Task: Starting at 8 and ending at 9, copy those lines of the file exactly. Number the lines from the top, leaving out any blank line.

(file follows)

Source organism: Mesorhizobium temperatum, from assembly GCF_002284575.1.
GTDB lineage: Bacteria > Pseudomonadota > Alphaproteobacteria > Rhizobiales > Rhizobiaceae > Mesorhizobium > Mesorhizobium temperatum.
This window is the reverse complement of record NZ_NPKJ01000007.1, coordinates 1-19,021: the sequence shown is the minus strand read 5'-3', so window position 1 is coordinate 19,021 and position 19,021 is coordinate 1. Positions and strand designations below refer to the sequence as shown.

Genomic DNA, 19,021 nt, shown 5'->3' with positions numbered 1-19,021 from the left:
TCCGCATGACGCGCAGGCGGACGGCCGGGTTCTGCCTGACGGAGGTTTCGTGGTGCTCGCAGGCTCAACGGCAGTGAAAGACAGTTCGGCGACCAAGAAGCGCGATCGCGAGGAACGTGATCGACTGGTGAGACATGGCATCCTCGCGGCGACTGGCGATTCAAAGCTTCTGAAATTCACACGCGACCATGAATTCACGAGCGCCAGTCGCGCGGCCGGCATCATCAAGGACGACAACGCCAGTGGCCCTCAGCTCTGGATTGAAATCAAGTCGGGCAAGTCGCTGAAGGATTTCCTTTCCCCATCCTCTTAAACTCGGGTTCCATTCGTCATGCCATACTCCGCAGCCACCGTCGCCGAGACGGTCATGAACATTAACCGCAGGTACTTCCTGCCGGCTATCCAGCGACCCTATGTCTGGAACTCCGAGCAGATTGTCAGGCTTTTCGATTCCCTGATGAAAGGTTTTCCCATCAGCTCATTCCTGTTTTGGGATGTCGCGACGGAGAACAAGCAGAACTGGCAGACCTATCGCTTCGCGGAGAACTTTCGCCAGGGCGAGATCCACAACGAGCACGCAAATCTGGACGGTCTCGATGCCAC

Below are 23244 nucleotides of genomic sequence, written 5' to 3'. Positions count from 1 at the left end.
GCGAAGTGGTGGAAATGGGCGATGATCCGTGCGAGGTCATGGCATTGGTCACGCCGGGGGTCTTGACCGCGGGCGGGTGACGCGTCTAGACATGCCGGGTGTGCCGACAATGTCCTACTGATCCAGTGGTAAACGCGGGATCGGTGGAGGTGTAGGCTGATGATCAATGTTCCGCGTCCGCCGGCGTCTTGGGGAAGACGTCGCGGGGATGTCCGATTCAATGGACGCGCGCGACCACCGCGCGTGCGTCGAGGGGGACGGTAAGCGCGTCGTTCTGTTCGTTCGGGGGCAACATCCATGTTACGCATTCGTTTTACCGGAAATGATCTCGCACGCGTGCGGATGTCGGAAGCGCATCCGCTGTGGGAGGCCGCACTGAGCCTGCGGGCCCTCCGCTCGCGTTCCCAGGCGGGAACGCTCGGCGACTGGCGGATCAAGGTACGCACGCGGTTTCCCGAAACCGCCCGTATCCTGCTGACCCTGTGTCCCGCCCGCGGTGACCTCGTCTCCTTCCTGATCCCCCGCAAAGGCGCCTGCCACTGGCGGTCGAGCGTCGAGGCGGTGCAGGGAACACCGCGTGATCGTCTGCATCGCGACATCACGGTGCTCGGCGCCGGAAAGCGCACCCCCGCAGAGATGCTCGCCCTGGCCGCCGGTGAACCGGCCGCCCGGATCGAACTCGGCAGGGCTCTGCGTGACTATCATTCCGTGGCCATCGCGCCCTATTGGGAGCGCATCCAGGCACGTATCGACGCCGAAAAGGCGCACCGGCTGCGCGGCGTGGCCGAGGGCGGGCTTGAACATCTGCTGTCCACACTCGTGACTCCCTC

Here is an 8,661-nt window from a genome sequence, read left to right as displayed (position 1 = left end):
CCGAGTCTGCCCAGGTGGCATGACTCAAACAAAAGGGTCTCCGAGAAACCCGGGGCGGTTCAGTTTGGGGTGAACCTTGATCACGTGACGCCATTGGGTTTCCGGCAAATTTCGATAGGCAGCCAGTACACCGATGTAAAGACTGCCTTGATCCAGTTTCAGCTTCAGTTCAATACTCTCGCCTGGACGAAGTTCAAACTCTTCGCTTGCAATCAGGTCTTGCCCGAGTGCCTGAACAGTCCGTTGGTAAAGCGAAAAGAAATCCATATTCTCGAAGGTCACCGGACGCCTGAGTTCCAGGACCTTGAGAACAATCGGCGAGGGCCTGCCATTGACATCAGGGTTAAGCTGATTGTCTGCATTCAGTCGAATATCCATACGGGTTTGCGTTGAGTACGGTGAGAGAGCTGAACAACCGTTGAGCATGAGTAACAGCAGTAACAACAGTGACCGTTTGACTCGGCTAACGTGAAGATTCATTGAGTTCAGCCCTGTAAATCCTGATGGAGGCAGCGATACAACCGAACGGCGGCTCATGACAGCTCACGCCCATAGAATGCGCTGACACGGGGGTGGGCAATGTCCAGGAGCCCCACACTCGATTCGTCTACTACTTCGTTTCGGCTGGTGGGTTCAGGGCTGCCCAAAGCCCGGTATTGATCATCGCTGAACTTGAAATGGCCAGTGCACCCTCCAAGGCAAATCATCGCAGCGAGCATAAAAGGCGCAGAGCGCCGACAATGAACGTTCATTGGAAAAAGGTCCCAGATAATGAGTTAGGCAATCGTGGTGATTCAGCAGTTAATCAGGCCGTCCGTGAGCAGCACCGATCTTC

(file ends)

Here is an 8,661-nt window from a genome sequence, read left to right as displayed (position 1 = left end):
CCGAGTCTGCCCAGGTGGCATGACTCAAACAAAAGGGTCTCCGAGAAACCCGGGGCGGTTCAGTTTGGGGTGAACCTTGATCACGTGACGCCATTGGGTTTCCGGCAAATTTCGATAGGCAGCCAGTACACCGATGTAAAGACTGCCTTGATCCAGTTTCAGCTTCAGTTCAATACTCTCGCCTGGACGAAGTTCAAACTCTTCGCTTGCAATCAGGTCTTGCCCGAGTGCCTGAACAGTCCGTTGGTAAAGCGAAAAGAAATCCATATTCTCGAAGGTCACCGGACGCCTGAGTTCCAGGACCTTGAGAACAATCGGCGAGGGCCTGCCATTGACATCAGGGTTAAGCTGATTGTCTGCATTCAGTCGAATATCCATACGGGTTTGCGTTGAGTACGGTGAGAGAGCTGAACAACCGTTGAGCATGAGTAACAGCAGTAACAACAGTGACCGTTTGACTCGGCTAACGTGAAGATTCATTGAGTTCAGCCCTGTAAATCCTGATGGAGGCAGCGATACAACCGAACGGCGGCTCATGACAGCTCACGCCCATAGAATGCGCTGACACGGGGGTGGGCAATGTCCAGGAGCCCCACACTCGATTCGTCTACTACTTCGTTTCGGCTGGTGGGTTCAGGGCTGCCCAAAGCCCGGTATTGATCATCGCTGAACTTGAAATGGCCAGTGCACCCTCCAAGGCAAATCATCGCAGCGAGCATAAAAGGCGCAGAGCGCCGACAATGAACGTTCATTGGAAAAAGGTCCCAGATAATGAGTTAGGCAATCGTGGTGATTCAGCAGTTAATCAGGCCGTCCGTGAGCAGCACCGATCTTC